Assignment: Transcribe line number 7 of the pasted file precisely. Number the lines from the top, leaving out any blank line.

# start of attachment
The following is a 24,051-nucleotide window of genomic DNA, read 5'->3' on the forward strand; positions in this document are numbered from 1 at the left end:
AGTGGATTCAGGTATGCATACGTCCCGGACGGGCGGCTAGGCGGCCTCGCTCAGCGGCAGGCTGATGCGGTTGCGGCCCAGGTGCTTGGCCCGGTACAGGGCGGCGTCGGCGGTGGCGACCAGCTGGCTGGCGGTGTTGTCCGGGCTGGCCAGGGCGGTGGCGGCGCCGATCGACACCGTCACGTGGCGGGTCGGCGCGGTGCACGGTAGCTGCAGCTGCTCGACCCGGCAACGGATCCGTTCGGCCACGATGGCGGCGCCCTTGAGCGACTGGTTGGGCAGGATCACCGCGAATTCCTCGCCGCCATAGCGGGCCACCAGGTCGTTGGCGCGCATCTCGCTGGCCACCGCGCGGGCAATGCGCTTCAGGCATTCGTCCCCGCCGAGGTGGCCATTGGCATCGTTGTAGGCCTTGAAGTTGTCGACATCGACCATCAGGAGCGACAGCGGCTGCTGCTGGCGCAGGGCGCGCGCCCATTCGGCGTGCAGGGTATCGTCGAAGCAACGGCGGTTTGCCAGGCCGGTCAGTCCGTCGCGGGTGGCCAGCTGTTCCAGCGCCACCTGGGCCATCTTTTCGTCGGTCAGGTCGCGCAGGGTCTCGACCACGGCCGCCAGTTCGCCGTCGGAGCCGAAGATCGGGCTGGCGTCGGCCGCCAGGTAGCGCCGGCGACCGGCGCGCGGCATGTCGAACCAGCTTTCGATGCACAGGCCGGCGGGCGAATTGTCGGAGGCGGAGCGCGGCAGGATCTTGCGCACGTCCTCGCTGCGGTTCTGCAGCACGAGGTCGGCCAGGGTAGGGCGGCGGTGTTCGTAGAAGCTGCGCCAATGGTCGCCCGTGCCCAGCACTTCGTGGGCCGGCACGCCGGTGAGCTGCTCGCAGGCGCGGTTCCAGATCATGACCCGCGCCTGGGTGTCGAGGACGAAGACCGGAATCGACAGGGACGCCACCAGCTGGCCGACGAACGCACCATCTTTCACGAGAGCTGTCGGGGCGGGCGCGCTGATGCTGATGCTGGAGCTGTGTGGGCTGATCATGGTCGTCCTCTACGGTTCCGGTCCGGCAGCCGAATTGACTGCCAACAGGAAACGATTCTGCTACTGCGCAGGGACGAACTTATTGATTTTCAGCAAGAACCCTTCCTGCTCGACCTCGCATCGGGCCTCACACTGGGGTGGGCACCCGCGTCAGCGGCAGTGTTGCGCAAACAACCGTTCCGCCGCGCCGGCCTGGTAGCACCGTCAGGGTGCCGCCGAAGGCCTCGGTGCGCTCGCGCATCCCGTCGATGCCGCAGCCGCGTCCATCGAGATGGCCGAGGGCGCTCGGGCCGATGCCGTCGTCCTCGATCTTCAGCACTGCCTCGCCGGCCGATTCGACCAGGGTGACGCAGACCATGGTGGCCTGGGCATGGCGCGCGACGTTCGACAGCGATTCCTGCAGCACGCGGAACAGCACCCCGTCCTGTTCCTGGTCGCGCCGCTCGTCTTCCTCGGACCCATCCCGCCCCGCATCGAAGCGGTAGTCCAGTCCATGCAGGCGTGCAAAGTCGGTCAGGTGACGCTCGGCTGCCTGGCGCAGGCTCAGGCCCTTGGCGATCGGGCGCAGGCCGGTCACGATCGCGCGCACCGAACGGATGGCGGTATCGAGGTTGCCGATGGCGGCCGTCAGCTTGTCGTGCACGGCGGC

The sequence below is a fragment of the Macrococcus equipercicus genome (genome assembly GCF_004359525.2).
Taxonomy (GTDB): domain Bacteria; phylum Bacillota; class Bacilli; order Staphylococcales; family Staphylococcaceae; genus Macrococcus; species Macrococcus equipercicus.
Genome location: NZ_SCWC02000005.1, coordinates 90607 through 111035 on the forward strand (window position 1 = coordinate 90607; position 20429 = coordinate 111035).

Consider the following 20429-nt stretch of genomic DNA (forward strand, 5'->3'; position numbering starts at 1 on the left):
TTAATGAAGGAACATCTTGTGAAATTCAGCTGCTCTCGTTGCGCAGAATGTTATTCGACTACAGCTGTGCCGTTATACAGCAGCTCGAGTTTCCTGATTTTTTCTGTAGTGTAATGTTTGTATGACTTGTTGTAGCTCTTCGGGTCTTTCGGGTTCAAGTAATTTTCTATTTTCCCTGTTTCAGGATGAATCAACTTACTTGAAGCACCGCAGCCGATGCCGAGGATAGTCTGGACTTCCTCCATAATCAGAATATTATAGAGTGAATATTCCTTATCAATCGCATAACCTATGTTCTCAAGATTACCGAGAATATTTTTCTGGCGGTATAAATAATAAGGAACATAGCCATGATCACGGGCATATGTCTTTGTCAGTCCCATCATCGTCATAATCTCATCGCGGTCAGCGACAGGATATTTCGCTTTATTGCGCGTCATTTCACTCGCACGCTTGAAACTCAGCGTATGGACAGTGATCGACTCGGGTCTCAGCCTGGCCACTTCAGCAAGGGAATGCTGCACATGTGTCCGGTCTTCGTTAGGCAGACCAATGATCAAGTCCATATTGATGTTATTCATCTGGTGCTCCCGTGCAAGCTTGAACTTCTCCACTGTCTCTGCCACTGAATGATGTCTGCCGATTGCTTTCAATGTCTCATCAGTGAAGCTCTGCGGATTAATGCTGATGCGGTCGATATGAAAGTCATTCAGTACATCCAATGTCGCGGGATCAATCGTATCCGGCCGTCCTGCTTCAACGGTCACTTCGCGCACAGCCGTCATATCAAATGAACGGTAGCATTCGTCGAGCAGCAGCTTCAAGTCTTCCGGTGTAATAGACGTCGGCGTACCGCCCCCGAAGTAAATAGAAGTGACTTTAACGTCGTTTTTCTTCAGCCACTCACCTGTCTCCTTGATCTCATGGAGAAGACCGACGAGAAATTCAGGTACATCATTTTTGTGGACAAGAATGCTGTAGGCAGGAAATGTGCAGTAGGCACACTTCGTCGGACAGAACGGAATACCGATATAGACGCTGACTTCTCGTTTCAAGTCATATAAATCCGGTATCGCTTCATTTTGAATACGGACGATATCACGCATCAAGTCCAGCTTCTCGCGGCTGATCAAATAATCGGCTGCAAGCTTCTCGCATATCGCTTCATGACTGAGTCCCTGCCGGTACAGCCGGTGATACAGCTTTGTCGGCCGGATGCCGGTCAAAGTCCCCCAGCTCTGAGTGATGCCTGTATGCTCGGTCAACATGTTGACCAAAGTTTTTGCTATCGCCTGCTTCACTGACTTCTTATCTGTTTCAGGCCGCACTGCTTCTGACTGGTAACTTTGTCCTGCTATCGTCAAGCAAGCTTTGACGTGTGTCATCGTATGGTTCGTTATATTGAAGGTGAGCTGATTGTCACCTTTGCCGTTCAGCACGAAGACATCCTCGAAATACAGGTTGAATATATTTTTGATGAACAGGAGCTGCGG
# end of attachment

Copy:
TTAATGAAGGAACATCTTGTGAAATTCAGCTGCTCTCGTTGCGCAGAATGTTATTCGACTACAGCTGTGCCGTTATACAGCAGCTCGAGTTTCCTGATTTTTTCTGTAGTGTAATGTTTGTATGACTTGTTGTAGCTCTTCGGGTCTTTCGGGTTCAAGTAATTTTCTATTTTCCCTGTTTCAGGATGAATCAACTTACTTGAAGCACCGCAGCCGATGCCGAGGATAGTCTGGACTTCCTCCATAATCAGAATATTATAGAGTGAATATTCCTTATCAATCGCATAACCTATGTTCTCAAGATTACCGAGAATATTTTTCTGGCGGTATAAATAATAAGGAACATAGCCATGATCACGGGCATATGTCTTTGTCAGTCCCATCATCGTCATAATCTCATCGCGGTCAGCGACAGGATATTTCGCTTTATTGCGCGTCATTTCACTCGCACGCTTGAAACTCAGCGTATGGACAGTGATCGACTCGGGTCTCAGCCTGGCCACTTCAGCAAGGGAATGCTGCACATGTGTCCGGTCTTCGTTAGGCAGACCAATGATCAAGTCCATATTGATGTTATTCATCTGGTGCTCCCGTGCAAGCTTGAACTTCTCCACTGTCTCTGCCACTGAATGATGTCTGCCGATTGCTTTCAATGTCTCATCAGTGAAGCTCTGCGGATTAATGCTGATGCGGTCGATATGAAAGTCATTCAGTACATCCAATGTCGCGGGATCAATCGTATCCGGCCGTCCTGCTTCAACGGTCACTTCGCGCACAGCCGTCATATCAAATGAACGGTAGCATTCGTCGAGCAGCAGCTTCAAGTCTTCCGGTGTAATAGACGTCGGCGTACCGCCCCCGAAGTAAATAGAAGTGACTTTAACGTCGTTTTTCTTCAGCCACTCACCTGTCTCCTTGATCTCATGGAGAAGACCGACGAGAAATTCAGGTACATCATTTTTGTGGACAAGAATGCTGTAGGCAGGAAATGTGCAGTAGGCACACTTCGTCGGACAGAACGGAATACCGATATAGACGCTGACTTCTCGTTTCAAGTCATATAAATCCGGTATCGCTTCATTTTGAATACGGACGATATCACGCATCAAGTCCAGCTTCTCGCGGCTGATCAAATAATCGGCTGCAAGCTTCTCGCATATCGCTTCATGACTGAGTCCCTGCCGGTACAGCCGGTGATACAGCTTTGTCGGCCGGATGCCGGTCAAAGTCCCCCAGCTCTGAGTGATGCCTGTATGCTCGGTCAACATGTTGACCAAAGTTTTTGCTATCGCCTGCTTCACTGACTTCTTATCTGTTTCAGGCCGCACTGCTTCTGACTGGTAACTTTGTCCTGCTATCGTCAAGCAAGCTTTGACGTGTGTCATCGTATGGTTCGTTATATTGAAGGTGAGCTGATTGTCACCTTTGCCGTTCAGCACGAAGACATCCTCGAAATACAGGTTGAATATATTTTTGATGAACAGGAGCTGCGG